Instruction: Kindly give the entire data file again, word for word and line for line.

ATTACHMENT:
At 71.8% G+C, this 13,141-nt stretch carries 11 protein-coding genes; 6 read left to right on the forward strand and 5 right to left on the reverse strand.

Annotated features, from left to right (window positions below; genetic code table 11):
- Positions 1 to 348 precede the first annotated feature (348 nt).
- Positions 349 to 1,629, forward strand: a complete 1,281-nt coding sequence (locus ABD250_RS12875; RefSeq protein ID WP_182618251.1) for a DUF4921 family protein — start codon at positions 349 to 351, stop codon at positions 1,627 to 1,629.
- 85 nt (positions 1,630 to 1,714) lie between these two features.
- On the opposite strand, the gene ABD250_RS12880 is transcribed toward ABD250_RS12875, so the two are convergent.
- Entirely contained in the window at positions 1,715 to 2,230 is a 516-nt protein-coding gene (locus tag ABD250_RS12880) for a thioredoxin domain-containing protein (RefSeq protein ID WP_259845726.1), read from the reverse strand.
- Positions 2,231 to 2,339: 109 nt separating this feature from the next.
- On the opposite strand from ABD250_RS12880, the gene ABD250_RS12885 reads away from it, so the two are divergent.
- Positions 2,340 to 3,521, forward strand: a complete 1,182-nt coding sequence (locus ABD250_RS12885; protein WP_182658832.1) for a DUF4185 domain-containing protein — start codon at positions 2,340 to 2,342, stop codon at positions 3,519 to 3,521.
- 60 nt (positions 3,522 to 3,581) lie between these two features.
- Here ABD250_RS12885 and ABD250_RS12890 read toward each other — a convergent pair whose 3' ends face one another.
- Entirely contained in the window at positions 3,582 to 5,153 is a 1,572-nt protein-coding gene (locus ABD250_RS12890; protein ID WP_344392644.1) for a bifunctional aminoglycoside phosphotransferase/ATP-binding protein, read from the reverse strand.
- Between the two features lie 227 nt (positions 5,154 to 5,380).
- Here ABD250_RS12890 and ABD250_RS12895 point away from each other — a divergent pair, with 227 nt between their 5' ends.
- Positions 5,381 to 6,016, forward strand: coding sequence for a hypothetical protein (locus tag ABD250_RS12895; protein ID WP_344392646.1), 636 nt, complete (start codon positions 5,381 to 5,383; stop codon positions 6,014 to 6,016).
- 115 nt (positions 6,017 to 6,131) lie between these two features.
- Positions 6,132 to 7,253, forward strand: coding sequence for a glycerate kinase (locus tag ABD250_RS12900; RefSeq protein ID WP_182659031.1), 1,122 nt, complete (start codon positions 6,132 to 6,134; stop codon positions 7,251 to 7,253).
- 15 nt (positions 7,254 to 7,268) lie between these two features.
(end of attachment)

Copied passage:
At 71.8% G+C, this 13,141-nt stretch carries 11 protein-coding genes; 6 read left to right on the forward strand and 5 right to left on the reverse strand.

Annotated features, from left to right (window positions below; genetic code table 11):
- Positions 1 to 348 precede the first annotated feature (348 nt).
- Positions 349 to 1,629, forward strand: a complete 1,281-nt coding sequence (locus ABD250_RS12875; RefSeq protein ID WP_182618251.1) for a DUF4921 family protein — start codon at positions 349 to 351, stop codon at positions 1,627 to 1,629.
- 85 nt (positions 1,630 to 1,714) lie between these two features.
- On the opposite strand, the gene ABD250_RS12880 is transcribed toward ABD250_RS12875, so the two are convergent.
- Entirely contained in the window at positions 1,715 to 2,230 is a 516-nt protein-coding gene (locus tag ABD250_RS12880) for a thioredoxin domain-containing protein (RefSeq protein ID WP_259845726.1), read from the reverse strand.
- Positions 2,231 to 2,339: 109 nt separating this feature from the next.
- On the opposite strand from ABD250_RS12880, the gene ABD250_RS12885 reads away from it, so the two are divergent.
- Positions 2,340 to 3,521, forward strand: a complete 1,182-nt coding sequence (locus ABD250_RS12885; protein WP_182658832.1) for a DUF4185 domain-containing protein — start codon at positions 2,340 to 2,342, stop codon at positions 3,519 to 3,521.
- 60 nt (positions 3,522 to 3,581) lie between these two features.
- Here ABD250_RS12885 and ABD250_RS12890 read toward each other — a convergent pair whose 3' ends face one another.
- Entirely contained in the window at positions 3,582 to 5,153 is a 1,572-nt protein-coding gene (locus ABD250_RS12890; protein ID WP_344392644.1) for a bifunctional aminoglycoside phosphotransferase/ATP-binding protein, read from the reverse strand.
- Between the two features lie 227 nt (positions 5,154 to 5,380).
- Here ABD250_RS12890 and ABD250_RS12895 point away from each other — a divergent pair, with 227 nt between their 5' ends.
- Positions 5,381 to 6,016, forward strand: coding sequence for a hypothetical protein (locus tag ABD250_RS12895; protein ID WP_344392646.1), 636 nt, complete (start codon positions 5,381 to 5,383; stop codon positions 6,014 to 6,016).
- 115 nt (positions 6,017 to 6,131) lie between these two features.
- Positions 6,132 to 7,253, forward strand: coding sequence for a glycerate kinase (locus tag ABD250_RS12900; RefSeq protein ID WP_182659031.1), 1,122 nt, complete (start codon positions 6,132 to 6,134; stop codon positions 7,251 to 7,253).
- 15 nt (positions 7,254 to 7,268) lie between these two features.